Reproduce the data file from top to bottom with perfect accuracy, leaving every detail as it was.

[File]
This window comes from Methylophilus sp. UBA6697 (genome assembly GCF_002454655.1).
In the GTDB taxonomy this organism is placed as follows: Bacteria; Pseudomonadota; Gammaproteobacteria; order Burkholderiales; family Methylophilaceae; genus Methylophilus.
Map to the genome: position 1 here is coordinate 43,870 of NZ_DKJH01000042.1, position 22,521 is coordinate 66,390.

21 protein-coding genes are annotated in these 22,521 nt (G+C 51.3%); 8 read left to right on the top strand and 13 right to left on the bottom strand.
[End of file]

This window comes from Methylophilus sp. UBA6697 (genome assembly GCF_002454655.1).
In the GTDB taxonomy this organism is placed as follows: Bacteria; Pseudomonadota; Gammaproteobacteria; order Burkholderiales; family Methylophilaceae; genus Methylophilus.
Map to the genome: position 1 here is coordinate 43,870 of NZ_DKJH01000042.1, position 22,521 is coordinate 66,390.

21 protein-coding genes are annotated in these 22,521 nt (G+C 51.3%); 8 read left to right on the top strand and 13 right to left on the bottom strand.